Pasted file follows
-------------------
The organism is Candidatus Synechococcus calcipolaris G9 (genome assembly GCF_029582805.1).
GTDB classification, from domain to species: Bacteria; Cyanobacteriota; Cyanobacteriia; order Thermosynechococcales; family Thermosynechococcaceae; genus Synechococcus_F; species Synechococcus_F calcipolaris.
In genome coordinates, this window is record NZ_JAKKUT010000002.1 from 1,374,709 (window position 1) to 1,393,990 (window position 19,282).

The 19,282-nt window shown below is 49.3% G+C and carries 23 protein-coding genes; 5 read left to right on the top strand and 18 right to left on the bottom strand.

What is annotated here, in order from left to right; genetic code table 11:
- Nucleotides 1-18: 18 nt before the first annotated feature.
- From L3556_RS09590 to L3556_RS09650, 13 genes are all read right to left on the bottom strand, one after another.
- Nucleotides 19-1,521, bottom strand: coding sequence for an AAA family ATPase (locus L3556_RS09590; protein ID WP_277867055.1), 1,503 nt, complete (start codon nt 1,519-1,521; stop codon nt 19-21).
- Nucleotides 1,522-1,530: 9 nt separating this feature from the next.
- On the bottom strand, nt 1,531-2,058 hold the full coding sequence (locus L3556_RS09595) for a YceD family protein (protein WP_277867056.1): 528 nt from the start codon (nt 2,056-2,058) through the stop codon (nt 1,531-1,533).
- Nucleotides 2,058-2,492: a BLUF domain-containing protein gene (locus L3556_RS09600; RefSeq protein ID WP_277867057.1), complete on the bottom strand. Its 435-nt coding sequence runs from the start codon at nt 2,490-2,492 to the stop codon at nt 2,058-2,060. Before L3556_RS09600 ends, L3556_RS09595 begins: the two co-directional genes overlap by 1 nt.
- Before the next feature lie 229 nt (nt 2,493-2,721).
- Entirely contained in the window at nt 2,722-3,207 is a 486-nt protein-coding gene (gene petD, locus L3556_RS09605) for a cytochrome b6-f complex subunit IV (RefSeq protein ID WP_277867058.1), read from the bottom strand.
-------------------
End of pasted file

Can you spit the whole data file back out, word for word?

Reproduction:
The organism is Candidatus Synechococcus calcipolaris G9 (genome assembly GCF_029582805.1).
GTDB classification, from domain to species: Bacteria; Cyanobacteriota; Cyanobacteriia; order Thermosynechococcales; family Thermosynechococcaceae; genus Synechococcus_F; species Synechococcus_F calcipolaris.
In genome coordinates, this window is record NZ_JAKKUT010000002.1 from 1,374,709 (window position 1) to 1,393,990 (window position 19,282).

The 19,282-nt window shown below is 49.3% G+C and carries 23 protein-coding genes; 5 read left to right on the top strand and 18 right to left on the bottom strand.

What is annotated here, in order from left to right; genetic code table 11:
- Nucleotides 1-18: 18 nt before the first annotated feature.
- From L3556_RS09590 to L3556_RS09650, 13 genes are all read right to left on the bottom strand, one after another.
- Nucleotides 19-1,521, bottom strand: coding sequence for an AAA family ATPase (locus L3556_RS09590; protein ID WP_277867055.1), 1,503 nt, complete (start codon nt 1,519-1,521; stop codon nt 19-21).
- Nucleotides 1,522-1,530: 9 nt separating this feature from the next.
- On the bottom strand, nt 1,531-2,058 hold the full coding sequence (locus L3556_RS09595) for a YceD family protein (protein WP_277867056.1): 528 nt from the start codon (nt 2,056-2,058) through the stop codon (nt 1,531-1,533).
- Nucleotides 2,058-2,492: a BLUF domain-containing protein gene (locus L3556_RS09600; RefSeq protein ID WP_277867057.1), complete on the bottom strand. Its 435-nt coding sequence runs from the start codon at nt 2,490-2,492 to the stop codon at nt 2,058-2,060. Before L3556_RS09600 ends, L3556_RS09595 begins: the two co-directional genes overlap by 1 nt.
- Before the next feature lie 229 nt (nt 2,493-2,721).
- Entirely contained in the window at nt 2,722-3,207 is a 486-nt protein-coding gene (gene petD, locus L3556_RS09605) for a cytochrome b6-f complex subunit IV (RefSeq protein ID WP_277867058.1), read from the bottom strand.